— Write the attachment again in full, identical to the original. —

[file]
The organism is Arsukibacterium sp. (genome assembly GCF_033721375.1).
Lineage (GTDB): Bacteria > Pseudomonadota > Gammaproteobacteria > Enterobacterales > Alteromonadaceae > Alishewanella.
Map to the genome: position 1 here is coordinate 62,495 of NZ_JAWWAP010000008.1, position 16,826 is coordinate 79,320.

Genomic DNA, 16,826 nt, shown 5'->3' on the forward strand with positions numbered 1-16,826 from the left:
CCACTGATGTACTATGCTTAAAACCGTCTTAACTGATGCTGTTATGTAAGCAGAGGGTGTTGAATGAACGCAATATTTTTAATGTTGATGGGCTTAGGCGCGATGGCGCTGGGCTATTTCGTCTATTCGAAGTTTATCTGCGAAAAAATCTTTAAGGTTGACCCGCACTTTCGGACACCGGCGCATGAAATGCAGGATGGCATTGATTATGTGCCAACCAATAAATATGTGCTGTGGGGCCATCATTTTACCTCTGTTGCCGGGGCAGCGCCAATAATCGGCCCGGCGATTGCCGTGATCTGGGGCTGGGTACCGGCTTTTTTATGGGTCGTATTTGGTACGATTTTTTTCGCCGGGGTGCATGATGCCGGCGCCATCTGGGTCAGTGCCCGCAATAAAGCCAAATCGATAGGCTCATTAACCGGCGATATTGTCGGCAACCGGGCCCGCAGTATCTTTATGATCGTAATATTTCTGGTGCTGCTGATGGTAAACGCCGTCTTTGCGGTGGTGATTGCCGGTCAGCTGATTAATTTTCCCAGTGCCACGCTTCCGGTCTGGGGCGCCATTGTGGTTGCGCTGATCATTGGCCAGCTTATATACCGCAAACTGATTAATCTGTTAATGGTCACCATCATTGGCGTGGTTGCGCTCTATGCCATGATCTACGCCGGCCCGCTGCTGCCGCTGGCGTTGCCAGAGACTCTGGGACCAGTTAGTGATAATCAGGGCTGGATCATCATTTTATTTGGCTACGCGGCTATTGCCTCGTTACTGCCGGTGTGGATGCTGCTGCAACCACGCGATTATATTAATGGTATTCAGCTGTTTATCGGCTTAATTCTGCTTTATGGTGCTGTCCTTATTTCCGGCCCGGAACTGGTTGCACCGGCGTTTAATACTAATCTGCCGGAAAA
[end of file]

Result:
The organism is Arsukibacterium sp. (genome assembly GCF_033721375.1).
Lineage (GTDB): Bacteria > Pseudomonadota > Gammaproteobacteria > Enterobacterales > Alteromonadaceae > Alishewanella.
Map to the genome: position 1 here is coordinate 62,495 of NZ_JAWWAP010000008.1, position 16,826 is coordinate 79,320.

Genomic DNA, 16,826 nt, shown 5'->3' on the forward strand with positions numbered 1-16,826 from the left:
CCACTGATGTACTATGCTTAAAACCGTCTTAACTGATGCTGTTATGTAAGCAGAGGGTGTTGAATGAACGCAATATTTTTAATGTTGATGGGCTTAGGCGCGATGGCGCTGGGCTATTTCGTCTATTCGAAGTTTATCTGCGAAAAAATCTTTAAGGTTGACCCGCACTTTCGGACACCGGCGCATGAAATGCAGGATGGCATTGATTATGTGCCAACCAATAAATATGTGCTGTGGGGCCATCATTTTACCTCTGTTGCCGGGGCAGCGCCAATAATCGGCCCGGCGATTGCCGTGATCTGGGGCTGGGTACCGGCTTTTTTATGGGTCGTATTTGGTACGATTTTTTTCGCCGGGGTGCATGATGCCGGCGCCATCTGGGTCAGTGCCCGCAATAAAGCCAAATCGATAGGCTCATTAACCGGCGATATTGTCGGCAACCGGGCCCGCAGTATCTTTATGATCGTAATATTTCTGGTGCTGCTGATGGTAAACGCCGTCTTTGCGGTGGTGATTGCCGGTCAGCTGATTAATTTTCCCAGTGCCACGCTTCCGGTCTGGGGCGCCATTGTGGTTGCGCTGATCATTGGCCAGCTTATATACCGCAAACTGATTAATCTGTTAATGGTCACCATCATTGGCGTGGTTGCGCTCTATGCCATGATCTACGCCGGCCCGCTGCTGCCGCTGGCGTTGCCAGAGACTCTGGGACCAGTTAGTGATAATCAGGGCTGGATCATCATTTTATTTGGCTACGCGGCTATTGCCTCGTTACTGCCGGTGTGGATGCTGCTGCAACCACGCGATTATATTAATGGTATTCAGCTGTTTATCGGCTTAATTCTGCTTTATGGTGCTGTCCTTATTTCCGGCCCGGAACTGGTTGCACCGGCGTTTAATACTAATCTGCCGGAAAA